There is plenty you can discover on your own when learning to play music but sometimes the instrument itself can be a distraction. The constant exploration can lead to a serious lack of focus when it comes to the learning process. So, today, I’m going to offer up a bit of advice when it comes to processing and retaining musical ideas.
Active listening is when you give the music your full attention. Simply put down your instrument, press an ear to your speaker and rewind often. When you listen to a piece of music, what do you hear? The first time I listen to a new piece of music, I want to take in the song without trying to focus on any one particular part. I simply enjoy the journey it takes me on.
It is important to spend a significant amount of time, in the early part of decoding a musical piece, listening to the song over and over again to catch new details each time. You should examine the instrument(s) individually, attempting to hear their role in the song. Does the instrument play the same thing over and over or change? Does it repeat non-stop throughout the song or does the instrument come and go? What is the role of the instrument at any given moment? Is it a support role? Lead role? Other considerations to examine while practicing active listening are the melody and chord structure/format of the song. Notice as many details as you can until you feel like you’ve got a bit of a landscape in your mind as to how the instruments fit together and work together in a particular tune and how the song flows.
Check out the Ear Training pt 1 and the Technique Focused Ear Training class to go deeper into this topic!
You can continue this process by narrowing in on one instrument for a while. After actively listening to the song and the roles of the instruments, you will then focus in on just one instrument carefully, like the harmonica for example. You might even live with just one short lick, listening to it over and over before ever attempting to find it. Each time you hear it, try to see the notes you’ll be playing on your instrument as you listen to them.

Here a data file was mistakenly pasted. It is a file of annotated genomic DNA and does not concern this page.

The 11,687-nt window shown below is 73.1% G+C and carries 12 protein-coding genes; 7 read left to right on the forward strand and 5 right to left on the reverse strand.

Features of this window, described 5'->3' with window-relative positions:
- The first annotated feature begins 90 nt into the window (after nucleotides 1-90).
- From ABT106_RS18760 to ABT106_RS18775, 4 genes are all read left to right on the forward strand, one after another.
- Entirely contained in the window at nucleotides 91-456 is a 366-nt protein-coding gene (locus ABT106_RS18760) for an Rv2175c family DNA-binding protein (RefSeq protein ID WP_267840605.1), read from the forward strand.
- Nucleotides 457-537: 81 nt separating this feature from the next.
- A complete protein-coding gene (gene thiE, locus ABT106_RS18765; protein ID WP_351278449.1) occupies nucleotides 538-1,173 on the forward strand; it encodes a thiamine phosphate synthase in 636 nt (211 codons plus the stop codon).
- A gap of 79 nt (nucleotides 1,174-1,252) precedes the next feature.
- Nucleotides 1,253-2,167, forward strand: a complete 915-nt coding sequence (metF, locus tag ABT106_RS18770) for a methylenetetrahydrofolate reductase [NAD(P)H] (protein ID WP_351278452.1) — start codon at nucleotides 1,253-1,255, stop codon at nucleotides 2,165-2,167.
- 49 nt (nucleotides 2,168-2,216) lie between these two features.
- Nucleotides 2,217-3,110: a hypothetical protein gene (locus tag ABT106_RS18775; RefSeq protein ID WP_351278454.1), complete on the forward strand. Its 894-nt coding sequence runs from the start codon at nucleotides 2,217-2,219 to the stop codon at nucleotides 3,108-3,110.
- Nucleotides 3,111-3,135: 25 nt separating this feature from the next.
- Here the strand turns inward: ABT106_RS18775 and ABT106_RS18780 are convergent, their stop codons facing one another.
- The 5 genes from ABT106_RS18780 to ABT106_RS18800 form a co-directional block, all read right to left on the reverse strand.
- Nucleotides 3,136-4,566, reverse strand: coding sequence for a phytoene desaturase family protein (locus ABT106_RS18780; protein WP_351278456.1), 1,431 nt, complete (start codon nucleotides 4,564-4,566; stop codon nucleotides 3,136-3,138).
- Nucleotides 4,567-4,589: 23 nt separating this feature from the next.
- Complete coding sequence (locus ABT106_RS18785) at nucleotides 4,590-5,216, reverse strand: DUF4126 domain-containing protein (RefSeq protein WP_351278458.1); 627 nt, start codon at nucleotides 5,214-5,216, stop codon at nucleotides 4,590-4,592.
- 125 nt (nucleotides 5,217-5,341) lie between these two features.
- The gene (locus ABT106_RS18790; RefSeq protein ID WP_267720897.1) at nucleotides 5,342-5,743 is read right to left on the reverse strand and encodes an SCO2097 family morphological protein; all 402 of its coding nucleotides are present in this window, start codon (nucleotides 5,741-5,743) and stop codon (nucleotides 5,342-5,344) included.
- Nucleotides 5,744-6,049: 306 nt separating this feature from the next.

Now pause the same track and simply attempt to replicate a specific lick, phrase or vocal line with as much attention to detail and nuance as possible.This process yields more accurate results, in a shorter period of time, if you attempt to process smaller amounts of music at once. Ear training is often a musician’s sole approach to learning music. I know that for me this was and still is mostly my approach. Things to consider while listening: tone (is it acoustic or amplified? dark or bright?), techniques used (tongue technique, hand wah or no hand wah etc.), dynamics, timing and phrasing of the musical idea? In addition, you can use the visualization technique that I have referred to many times in my emails and videos. Attempt to visualize the way the lick moves, the pattern it creates, the texture it has, the tone etc. This helps tremendously with the recall process.
I should mention that the sharper your skill/technique is, the easier the task of replicating a musical idea will be. Anyone can work on active listening and ear training in order to be able to hear more detail in music. The key is to start off with something simple and work your way to more complex pieces of music slowly. Don’t forget to put down your instrument.